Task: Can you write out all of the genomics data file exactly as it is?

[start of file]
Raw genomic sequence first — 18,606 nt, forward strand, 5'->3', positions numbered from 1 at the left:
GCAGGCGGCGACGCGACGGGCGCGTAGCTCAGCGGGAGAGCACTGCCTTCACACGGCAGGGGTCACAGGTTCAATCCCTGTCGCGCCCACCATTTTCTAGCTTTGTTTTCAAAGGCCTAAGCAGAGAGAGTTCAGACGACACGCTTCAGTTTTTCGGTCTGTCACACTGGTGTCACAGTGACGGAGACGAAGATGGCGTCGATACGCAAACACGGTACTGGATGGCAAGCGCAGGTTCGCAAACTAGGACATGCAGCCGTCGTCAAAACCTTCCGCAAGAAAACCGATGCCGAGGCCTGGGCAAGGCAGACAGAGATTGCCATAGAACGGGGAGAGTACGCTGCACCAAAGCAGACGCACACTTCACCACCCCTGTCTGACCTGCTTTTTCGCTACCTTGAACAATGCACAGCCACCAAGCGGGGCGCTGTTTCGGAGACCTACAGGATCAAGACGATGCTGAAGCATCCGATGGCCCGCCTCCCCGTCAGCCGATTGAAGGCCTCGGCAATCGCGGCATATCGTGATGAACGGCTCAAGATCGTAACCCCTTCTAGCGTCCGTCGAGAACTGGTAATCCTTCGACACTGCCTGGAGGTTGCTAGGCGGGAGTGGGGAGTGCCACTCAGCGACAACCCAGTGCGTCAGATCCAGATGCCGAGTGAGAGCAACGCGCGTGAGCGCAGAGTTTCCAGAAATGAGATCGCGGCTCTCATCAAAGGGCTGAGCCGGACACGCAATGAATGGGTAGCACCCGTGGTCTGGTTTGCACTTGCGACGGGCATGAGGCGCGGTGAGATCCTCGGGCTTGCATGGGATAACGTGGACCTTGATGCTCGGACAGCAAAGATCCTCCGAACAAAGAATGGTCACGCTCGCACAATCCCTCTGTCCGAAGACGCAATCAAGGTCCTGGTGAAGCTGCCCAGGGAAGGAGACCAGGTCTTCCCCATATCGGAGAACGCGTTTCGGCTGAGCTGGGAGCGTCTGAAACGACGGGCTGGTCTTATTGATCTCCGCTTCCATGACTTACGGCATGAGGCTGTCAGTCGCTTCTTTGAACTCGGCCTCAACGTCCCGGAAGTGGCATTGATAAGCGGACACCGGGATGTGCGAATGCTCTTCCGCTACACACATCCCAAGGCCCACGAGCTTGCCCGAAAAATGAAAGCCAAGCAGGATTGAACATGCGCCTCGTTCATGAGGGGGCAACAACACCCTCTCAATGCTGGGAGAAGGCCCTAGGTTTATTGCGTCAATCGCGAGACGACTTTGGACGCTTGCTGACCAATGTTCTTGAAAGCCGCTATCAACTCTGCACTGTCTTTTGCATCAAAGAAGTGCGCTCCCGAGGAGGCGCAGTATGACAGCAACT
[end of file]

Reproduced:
Raw genomic sequence first — 18,606 nt, forward strand, 5'->3', positions numbered from 1 at the left:
GCAGGCGGCGACGCGACGGGCGCGTAGCTCAGCGGGAGAGCACTGCCTTCACACGGCAGGGGTCACAGGTTCAATCCCTGTCGCGCCCACCATTTTCTAGCTTTGTTTTCAAAGGCCTAAGCAGAGAGAGTTCAGACGACACGCTTCAGTTTTTCGGTCTGTCACACTGGTGTCACAGTGACGGAGACGAAGATGGCGTCGATACGCAAACACGGTACTGGATGGCAAGCGCAGGTTCGCAAACTAGGACATGCAGCCGTCGTCAAAACCTTCCGCAAGAAAACCGATGCCGAGGCCTGGGCAAGGCAGACAGAGATTGCCATAGAACGGGGAGAGTACGCTGCACCAAAGCAGACGCACACTTCACCACCCCTGTCTGACCTGCTTTTTCGCTACCTTGAACAATGCACAGCCACCAAGCGGGGCGCTGTTTCGGAGACCTACAGGATCAAGACGATGCTGAAGCATCCGATGGCCCGCCTCCCCGTCAGCCGATTGAAGGCCTCGGCAATCGCGGCATATCGTGATGAACGGCTCAAGATCGTAACCCCTTCTAGCGTCCGTCGAGAACTGGTAATCCTTCGACACTGCCTGGAGGTTGCTAGGCGGGAGTGGGGAGTGCCACTCAGCGACAACCCAGTGCGTCAGATCCAGATGCCGAGTGAGAGCAACGCGCGTGAGCGCAGAGTTTCCAGAAATGAGATCGCGGCTCTCATCAAAGGGCTGAGCCGGACACGCAATGAATGGGTAGCACCCGTGGTCTGGTTTGCACTTGCGACGGGCATGAGGCGCGGTGAGATCCTCGGGCTTGCATGGGATAACGTGGACCTTGATGCTCGGACAGCAAAGATCCTCCGAACAAAGAATGGTCACGCTCGCACAATCCCTCTGTCCGAAGACGCAATCAAGGTCCTGGTGAAGCTGCCCAGGGAAGGAGACCAGGTCTTCCCCATATCGGAGAACGCGTTTCGGCTGAGCTGGGAGCGTCTGAAACGACGGGCTGGTCTTATTGATCTCCGCTTCCATGACTTACGGCATGAGGCTGTCAGTCGCTTCTTTGAACTCGGCCTCAACGTCCCGGAAGTGGCATTGATAAGCGGACACCGGGATGTGCGAATGCTCTTCCGCTACACACATCCCAAGGCCCACGAGCTTGCCCGAAAAATGAAAGCCAAGCAGGATTGAACATGCGCCTCGTTCATGAGGGGGCAACAACACCCTCTCAATGCTGGGAGAAGGCCCTAGGTTTATTGCGTCAATCGCGAGACGACTTTGGACGCTTGCTGACCAATGTTCTTGAAAGCCGCTATCAACTCTGCACTGTCTTTTGCATCAAAGAAGTGCGCTCCCGAGGAGGCGCAGTATGACAGCAACT